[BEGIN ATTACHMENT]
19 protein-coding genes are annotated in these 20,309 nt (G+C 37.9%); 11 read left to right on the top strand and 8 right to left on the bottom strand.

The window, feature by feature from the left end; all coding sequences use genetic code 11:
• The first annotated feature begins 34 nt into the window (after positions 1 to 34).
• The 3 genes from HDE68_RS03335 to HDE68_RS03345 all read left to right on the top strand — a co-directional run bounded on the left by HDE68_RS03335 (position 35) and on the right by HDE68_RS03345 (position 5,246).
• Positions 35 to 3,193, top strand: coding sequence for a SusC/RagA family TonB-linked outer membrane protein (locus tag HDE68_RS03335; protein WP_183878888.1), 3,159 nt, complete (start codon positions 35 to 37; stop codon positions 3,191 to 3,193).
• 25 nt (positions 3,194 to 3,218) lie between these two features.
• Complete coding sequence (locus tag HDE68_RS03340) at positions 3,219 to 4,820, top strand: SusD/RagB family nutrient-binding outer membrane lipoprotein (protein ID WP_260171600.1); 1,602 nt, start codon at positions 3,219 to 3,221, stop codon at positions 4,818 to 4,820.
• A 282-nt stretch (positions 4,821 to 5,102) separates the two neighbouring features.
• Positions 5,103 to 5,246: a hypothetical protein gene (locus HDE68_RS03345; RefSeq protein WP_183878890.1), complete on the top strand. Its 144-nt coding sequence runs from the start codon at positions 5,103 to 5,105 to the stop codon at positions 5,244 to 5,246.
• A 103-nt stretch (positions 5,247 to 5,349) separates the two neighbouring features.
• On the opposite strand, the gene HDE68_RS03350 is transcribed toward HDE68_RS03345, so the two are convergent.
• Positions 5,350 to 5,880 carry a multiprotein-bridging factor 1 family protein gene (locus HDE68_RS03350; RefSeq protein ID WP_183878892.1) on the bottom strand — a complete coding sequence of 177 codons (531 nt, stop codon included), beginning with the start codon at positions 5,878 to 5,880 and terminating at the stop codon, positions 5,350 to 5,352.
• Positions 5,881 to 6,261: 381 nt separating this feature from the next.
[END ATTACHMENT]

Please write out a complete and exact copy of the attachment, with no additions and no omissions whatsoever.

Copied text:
19 protein-coding genes are annotated in these 20,309 nt (G+C 37.9%); 11 read left to right on the top strand and 8 right to left on the bottom strand.

The window, feature by feature from the left end; all coding sequences use genetic code 11:
• The first annotated feature begins 34 nt into the window (after positions 1 to 34).
• The 3 genes from HDE68_RS03335 to HDE68_RS03345 all read left to right on the top strand — a co-directional run bounded on the left by HDE68_RS03335 (position 35) and on the right by HDE68_RS03345 (position 5,246).
• Positions 35 to 3,193, top strand: coding sequence for a SusC/RagA family TonB-linked outer membrane protein (locus tag HDE68_RS03335; protein WP_183878888.1), 3,159 nt, complete (start codon positions 35 to 37; stop codon positions 3,191 to 3,193).
• 25 nt (positions 3,194 to 3,218) lie between these two features.
• Complete coding sequence (locus tag HDE68_RS03340) at positions 3,219 to 4,820, top strand: SusD/RagB family nutrient-binding outer membrane lipoprotein (protein ID WP_260171600.1); 1,602 nt, start codon at positions 3,219 to 3,221, stop codon at positions 4,818 to 4,820.
• A 282-nt stretch (positions 4,821 to 5,102) separates the two neighbouring features.
• Positions 5,103 to 5,246: a hypothetical protein gene (locus HDE68_RS03345; RefSeq protein WP_183878890.1), complete on the top strand. Its 144-nt coding sequence runs from the start codon at positions 5,103 to 5,105 to the stop codon at positions 5,244 to 5,246.
• A 103-nt stretch (positions 5,247 to 5,349) separates the two neighbouring features.
• On the opposite strand, the gene HDE68_RS03350 is transcribed toward HDE68_RS03345, so the two are convergent.
• Positions 5,350 to 5,880 carry a multiprotein-bridging factor 1 family protein gene (locus HDE68_RS03350; RefSeq protein ID WP_183878892.1) on the bottom strand — a complete coding sequence of 177 codons (531 nt, stop codon included), beginning with the start codon at positions 5,878 to 5,880 and terminating at the stop codon, positions 5,350 to 5,352.
• Positions 5,881 to 6,261: 381 nt separating this feature from the next.